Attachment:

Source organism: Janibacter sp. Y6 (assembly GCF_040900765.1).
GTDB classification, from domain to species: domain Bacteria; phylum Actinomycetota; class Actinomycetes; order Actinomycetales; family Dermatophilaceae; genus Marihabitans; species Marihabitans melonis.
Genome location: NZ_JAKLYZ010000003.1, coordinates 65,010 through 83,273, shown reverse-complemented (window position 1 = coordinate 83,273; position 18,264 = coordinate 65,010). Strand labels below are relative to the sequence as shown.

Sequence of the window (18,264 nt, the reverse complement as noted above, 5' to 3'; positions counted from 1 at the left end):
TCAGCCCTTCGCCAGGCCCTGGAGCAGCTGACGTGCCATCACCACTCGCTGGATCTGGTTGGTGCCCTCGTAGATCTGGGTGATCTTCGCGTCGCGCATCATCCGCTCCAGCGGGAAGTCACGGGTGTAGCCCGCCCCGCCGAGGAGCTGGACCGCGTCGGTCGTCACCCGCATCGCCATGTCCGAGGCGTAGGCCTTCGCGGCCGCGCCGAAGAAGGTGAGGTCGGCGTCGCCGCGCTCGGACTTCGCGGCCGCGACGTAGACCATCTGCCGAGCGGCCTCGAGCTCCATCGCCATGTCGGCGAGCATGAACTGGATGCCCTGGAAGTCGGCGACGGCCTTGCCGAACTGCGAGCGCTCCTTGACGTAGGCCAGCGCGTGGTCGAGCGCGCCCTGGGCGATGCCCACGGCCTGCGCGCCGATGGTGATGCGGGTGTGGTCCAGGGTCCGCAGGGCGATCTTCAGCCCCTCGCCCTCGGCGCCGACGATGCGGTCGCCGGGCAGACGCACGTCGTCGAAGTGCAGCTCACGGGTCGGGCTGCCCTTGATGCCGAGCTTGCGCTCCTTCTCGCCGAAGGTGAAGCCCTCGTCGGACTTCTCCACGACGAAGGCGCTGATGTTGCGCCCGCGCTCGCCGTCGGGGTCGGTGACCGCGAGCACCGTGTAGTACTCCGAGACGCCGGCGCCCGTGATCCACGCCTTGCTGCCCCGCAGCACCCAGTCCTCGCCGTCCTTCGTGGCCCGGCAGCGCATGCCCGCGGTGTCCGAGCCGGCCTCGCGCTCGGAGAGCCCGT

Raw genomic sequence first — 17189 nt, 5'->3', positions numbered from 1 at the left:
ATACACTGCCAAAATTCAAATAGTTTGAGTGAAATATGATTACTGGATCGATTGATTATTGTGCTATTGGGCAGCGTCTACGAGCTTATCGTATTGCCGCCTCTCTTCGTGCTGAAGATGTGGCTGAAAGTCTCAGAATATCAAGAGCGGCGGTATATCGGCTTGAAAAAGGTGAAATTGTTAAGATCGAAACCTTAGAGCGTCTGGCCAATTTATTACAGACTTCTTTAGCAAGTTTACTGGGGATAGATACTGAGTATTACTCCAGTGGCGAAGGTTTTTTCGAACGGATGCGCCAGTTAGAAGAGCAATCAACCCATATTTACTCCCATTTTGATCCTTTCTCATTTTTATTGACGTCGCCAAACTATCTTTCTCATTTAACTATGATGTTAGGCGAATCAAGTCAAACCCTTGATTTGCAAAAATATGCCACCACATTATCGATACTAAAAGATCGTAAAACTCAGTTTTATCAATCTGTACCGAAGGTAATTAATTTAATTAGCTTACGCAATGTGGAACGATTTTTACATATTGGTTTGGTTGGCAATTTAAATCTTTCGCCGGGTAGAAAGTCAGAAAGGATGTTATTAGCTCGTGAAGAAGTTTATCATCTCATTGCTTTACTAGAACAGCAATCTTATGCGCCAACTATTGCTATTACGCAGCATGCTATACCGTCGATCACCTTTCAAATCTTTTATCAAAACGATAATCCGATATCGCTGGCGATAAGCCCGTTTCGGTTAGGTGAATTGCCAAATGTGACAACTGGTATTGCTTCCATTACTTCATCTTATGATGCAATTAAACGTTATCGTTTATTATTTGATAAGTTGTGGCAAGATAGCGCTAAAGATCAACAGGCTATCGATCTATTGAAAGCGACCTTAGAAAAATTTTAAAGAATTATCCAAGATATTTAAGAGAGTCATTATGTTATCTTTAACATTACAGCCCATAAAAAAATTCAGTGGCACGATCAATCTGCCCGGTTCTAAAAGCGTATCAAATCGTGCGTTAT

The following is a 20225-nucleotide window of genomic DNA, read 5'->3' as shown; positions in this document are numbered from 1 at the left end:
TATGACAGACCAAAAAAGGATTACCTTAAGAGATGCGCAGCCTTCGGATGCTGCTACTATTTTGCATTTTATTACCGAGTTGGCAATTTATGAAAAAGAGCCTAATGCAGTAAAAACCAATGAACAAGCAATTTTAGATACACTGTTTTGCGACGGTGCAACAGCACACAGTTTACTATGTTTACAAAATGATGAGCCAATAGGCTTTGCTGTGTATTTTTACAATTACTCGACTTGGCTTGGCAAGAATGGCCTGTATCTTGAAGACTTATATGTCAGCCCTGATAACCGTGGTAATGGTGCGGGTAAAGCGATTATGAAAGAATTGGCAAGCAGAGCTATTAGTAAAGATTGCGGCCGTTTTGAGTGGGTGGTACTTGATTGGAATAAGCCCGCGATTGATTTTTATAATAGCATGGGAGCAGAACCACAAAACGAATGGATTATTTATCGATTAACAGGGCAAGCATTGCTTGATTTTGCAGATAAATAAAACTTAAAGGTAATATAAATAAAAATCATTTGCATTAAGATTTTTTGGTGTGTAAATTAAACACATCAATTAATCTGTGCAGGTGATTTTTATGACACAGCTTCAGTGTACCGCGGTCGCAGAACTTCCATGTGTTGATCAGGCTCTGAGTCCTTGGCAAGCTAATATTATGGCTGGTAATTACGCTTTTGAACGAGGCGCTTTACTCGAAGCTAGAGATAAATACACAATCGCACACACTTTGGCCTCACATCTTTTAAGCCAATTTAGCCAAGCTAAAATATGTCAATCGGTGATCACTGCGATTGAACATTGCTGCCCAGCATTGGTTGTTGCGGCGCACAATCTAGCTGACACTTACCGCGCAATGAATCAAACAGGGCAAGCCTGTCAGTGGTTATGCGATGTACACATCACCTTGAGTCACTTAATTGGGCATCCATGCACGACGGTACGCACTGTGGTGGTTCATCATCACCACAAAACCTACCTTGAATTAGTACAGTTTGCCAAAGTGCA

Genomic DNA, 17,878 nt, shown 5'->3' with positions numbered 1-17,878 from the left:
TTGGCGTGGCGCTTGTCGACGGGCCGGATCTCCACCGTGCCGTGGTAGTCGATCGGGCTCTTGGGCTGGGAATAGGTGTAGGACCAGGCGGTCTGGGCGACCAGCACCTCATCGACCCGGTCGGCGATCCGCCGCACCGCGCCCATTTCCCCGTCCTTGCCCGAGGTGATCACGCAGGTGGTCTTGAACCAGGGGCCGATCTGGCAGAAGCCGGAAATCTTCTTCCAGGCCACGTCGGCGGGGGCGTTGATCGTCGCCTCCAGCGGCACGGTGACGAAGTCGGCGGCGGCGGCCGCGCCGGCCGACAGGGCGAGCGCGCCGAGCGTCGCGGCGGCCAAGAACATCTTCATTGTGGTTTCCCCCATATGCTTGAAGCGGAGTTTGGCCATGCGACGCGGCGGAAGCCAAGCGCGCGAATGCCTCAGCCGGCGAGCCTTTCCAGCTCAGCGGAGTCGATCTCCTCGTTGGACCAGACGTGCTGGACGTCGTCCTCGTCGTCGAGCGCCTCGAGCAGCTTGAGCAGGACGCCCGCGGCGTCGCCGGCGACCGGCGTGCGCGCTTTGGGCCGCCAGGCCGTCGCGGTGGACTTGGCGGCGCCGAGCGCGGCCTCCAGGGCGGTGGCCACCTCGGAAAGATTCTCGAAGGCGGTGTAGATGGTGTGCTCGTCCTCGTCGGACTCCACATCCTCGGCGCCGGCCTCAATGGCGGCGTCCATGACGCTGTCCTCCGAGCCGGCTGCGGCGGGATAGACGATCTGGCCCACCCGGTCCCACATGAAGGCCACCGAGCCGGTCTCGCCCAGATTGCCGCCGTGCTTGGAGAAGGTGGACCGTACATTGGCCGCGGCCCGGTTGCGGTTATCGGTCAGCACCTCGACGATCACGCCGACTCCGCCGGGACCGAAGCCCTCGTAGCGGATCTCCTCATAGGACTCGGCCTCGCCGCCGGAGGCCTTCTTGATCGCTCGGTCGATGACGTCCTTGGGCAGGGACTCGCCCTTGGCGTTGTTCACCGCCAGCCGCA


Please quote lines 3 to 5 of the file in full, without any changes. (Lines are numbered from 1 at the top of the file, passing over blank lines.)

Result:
Genome location: NZ_JAKLYZ010000003.1, coordinates 65,010 through 83,273, shown reverse-complemented (window position 1 = coordinate 83,273; position 18,264 = coordinate 65,010). Strand labels below are relative to the sequence as shown.

Sequence of the window (18,264 nt, the reverse complement as noted above, 5' to 3'; positions counted from 1 at the left end):
TCAGCCCTTCGCCAGGCCCTGGAGCAGCTGACGTGCCATCACCACTCGCTGGATCTGGTTGGTGCCCTCGTAGATCTGGGTGATCTTCGCGTCGCGCATCATCCGCTCCAGCGGGAAGTCACGGGTGTAGCCCGCCCCGCCGAGGAGCTGGACCGCGTCGGTCGTCACCCGCATCGCCATGTCCGAGGCGTAGGCCTTCGCGGCCGCGCCGAAGAAGGTGAGGTCGGCGTCGCCGCGCTCGGACTTCGCGGCCGCGACGTAGACCATCTGCCGAGCGGCCTCGAGCTCCATCGCCATGTCGGCGAGCATGAACTGGATGCCCTGGAAGTCGGCGACGGCCTTGCCGAACTGCGAGCGCTCCTTGACGTAGGCCAGCGCGTGGTCGAGCGCGCCCTGGGCGATGCCCACGGCCTGCGCGCCGATGGTGATGCGGGTGTGGTCCAGGGTCCGCAGGGCGATCTTCAGCCCCTCGCCCTCGGCGCCGACGATGCGGTCGCCGGGCAGACGCACGTCGTCGAAGTGCAGCTCACGGGTCGGGCTGCCCTTGATGCCGAGCTTGCGCTCCTTCTCGCCGAAGGTGAAGCCCTCGTCGGACTTCTCCACGACGAAGGCGCTGATGTTGCGCCCGCGCTCGCCGTCGGGGTCGGTGACCGCGAGCACCGTGTAGTACTCCGAGACGCCGGCGCCCGTGATCCACGCCTTGCTGCCCCGCAGCACCCAGTCCTCGCCGTCCTTCGTGGCCCGGCAGCGCATGCCCGCGGTGTCCGAGCCGGCCTCGCGCTCGGAGAGCCCGT